Wednesday, November 13, 2019

Chinese human rights lawyer defies his travel ban, reaches United States


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Zubair Yaqoob
Zubair Yaqoob
The author has diversified experience in investigative journalism. He is Chief content editor at He can be reached at: [email protected]

As a direct challenge to the decisions of the Chinese authorities, which have banned travel since April, a Chinese human rights lawyer arrived Sunday in the United States aboard a plane.

“I arrived with my family at John F. Kennedy Airport in New York late on the night of August 3, 2019,” Chen Jiangang said in a statement to AFP.

Customs officials at Beijing airport prevented him from leaving in April as he was preparing to board a flight to Seattle and was told he was not allowed to leave the country.

Chinese human rights lawyer Chen Jiangang was chosen to study English in the United States under the Hubert Humphrey Program, named after the late US Vice President, who provides a one-year scholarship in the United States to emerging leaders from around the world.

China has defended the travel ban as “in line with Chinese law,” and the State Department has said it is worrisome. His work as a human rights lawyer has caused him problems with the Chinese authorities.

Chen has been the defense of Chi Yang, a lawyer who handles sensitive political issues, particularly the defense of pro-democracy activists in Hong Kong, which included a campaign of arrests in 2015 of about 250 activists and lawyers.

Chen remained adamant in defense of the case, although the Chinese authorities had withdrawn his proxy for Xie Yang, and he stressed that his client had been tortured during the police custody.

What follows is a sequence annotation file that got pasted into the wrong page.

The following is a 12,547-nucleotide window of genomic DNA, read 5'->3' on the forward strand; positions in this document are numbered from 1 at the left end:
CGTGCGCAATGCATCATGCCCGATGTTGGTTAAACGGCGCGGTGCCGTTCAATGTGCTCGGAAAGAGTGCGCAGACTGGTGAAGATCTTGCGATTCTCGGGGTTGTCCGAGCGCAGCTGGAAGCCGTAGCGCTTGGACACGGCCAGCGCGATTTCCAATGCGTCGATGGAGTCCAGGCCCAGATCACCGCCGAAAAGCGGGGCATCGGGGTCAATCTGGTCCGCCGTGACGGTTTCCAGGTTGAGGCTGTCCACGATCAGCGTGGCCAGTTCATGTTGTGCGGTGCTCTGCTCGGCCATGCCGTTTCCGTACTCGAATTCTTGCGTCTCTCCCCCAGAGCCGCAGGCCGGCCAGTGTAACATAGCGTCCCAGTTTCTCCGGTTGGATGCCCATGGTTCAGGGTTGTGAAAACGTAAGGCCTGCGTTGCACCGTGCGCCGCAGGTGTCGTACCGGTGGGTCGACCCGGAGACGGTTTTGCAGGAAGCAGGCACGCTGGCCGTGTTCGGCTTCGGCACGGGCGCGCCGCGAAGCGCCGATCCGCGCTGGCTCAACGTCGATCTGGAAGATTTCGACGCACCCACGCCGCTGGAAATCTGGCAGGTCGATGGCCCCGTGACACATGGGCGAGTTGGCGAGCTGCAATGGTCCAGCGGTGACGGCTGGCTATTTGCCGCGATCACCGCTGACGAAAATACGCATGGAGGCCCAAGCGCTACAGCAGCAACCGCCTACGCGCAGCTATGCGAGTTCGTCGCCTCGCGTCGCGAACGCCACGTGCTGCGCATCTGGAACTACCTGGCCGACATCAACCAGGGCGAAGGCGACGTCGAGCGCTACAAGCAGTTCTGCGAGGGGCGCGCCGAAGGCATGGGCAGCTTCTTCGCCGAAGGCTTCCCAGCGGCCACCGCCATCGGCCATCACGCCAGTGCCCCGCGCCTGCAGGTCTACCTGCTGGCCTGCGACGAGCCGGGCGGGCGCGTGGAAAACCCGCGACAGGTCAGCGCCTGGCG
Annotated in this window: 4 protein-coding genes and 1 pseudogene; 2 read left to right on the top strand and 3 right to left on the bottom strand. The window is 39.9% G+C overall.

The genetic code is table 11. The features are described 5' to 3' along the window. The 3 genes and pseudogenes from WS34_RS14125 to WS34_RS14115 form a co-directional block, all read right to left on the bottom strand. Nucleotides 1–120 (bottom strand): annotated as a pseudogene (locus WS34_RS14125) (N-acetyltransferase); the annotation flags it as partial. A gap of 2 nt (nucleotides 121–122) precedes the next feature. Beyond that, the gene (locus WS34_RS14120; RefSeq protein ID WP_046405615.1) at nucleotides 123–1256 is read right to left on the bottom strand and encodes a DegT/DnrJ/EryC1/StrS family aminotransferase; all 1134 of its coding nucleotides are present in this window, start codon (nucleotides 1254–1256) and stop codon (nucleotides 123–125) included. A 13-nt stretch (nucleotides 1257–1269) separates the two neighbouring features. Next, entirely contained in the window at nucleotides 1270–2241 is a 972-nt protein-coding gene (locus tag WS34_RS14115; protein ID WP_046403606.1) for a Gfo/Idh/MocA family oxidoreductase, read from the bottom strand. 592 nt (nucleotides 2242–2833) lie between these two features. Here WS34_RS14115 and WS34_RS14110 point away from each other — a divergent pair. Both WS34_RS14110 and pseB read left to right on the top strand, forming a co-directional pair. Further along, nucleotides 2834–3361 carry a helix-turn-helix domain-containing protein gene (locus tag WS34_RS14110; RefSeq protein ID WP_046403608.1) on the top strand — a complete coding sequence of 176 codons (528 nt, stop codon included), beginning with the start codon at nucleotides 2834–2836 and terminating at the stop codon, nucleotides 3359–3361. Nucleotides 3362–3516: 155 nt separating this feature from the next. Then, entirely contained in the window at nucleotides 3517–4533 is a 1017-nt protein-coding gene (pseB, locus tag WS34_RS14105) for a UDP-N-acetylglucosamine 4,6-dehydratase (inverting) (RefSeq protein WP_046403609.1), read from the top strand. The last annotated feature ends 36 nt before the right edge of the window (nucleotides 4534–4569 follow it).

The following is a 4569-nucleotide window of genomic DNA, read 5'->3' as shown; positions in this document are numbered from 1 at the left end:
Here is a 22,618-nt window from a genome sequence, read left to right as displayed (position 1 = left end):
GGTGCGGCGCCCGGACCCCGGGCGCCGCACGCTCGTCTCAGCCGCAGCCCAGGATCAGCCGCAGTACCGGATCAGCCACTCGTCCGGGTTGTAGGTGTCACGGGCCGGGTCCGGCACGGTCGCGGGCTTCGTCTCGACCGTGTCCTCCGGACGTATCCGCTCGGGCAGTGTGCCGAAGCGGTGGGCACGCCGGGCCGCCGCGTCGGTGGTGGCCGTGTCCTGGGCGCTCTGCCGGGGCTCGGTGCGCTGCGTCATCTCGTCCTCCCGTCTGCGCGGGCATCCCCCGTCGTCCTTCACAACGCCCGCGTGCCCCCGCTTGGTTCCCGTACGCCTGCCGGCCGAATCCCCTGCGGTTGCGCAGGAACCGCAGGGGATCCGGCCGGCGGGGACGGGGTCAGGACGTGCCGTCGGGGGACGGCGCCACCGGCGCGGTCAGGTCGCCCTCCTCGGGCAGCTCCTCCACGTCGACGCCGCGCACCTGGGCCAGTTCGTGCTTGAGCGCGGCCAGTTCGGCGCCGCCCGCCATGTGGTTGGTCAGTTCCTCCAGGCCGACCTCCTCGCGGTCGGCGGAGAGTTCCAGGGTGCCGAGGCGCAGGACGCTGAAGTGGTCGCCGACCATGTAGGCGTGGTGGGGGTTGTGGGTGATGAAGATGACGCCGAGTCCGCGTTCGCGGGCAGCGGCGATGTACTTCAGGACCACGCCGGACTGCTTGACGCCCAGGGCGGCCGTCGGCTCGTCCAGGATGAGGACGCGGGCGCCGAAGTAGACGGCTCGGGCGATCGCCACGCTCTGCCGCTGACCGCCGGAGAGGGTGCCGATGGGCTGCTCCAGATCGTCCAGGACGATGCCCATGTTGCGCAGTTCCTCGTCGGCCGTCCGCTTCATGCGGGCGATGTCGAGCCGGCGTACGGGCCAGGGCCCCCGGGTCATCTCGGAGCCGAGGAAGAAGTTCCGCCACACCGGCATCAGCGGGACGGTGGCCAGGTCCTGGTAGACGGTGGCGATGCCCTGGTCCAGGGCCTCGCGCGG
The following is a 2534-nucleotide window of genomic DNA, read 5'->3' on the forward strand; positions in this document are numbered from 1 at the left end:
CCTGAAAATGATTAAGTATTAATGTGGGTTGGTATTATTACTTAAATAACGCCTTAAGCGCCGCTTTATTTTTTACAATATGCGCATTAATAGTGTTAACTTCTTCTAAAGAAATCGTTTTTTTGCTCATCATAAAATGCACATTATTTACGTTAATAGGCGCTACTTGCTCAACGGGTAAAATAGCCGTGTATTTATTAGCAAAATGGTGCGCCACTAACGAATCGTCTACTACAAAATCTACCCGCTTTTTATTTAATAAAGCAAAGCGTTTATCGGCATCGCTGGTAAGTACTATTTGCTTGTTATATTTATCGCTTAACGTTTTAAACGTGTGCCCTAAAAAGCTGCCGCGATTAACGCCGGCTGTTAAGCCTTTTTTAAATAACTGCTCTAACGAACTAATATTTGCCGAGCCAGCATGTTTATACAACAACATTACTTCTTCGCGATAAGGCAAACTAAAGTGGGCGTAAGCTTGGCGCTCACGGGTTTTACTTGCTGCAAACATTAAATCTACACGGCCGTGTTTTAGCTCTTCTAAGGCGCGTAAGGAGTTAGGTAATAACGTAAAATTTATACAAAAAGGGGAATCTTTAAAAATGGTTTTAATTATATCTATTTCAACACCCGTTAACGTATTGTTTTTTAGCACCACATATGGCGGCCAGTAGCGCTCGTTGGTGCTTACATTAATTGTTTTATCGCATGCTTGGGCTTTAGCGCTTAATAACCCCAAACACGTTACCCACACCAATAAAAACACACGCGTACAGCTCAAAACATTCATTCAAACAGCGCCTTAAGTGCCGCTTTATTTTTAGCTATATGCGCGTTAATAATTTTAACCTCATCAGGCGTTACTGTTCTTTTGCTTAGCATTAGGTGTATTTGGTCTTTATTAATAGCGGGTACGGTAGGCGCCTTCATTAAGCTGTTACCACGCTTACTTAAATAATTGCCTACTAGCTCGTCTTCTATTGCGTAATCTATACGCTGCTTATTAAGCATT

In a separate incident in 2017 denounced by the Office of the United Nations High Commissioner for Human Rights, Chen stopped during his holiday with his family in Yunnan province in the south of the country.

His wife and two children were allowed to return to Beijing on board an airplane, while Chen said he was taken to Beijing on a car with a trip of 3,200 kilometers, accompanied by police.

“I have been directly threatened by officials representing the Chinese government simply for exercising my profession in following and defending the law,” Chen said, adding that he had been threatened with “enforced disappearance, torture and death”.

Read also: Police tests the patience of Hongkongers Tsunami with heavy tear gas shelling

Zubair Yaqoob
Zubair Yaqoob
The author has diversified experience in investigative journalism. He is Chief content editor at He can be reached at: [email protected]

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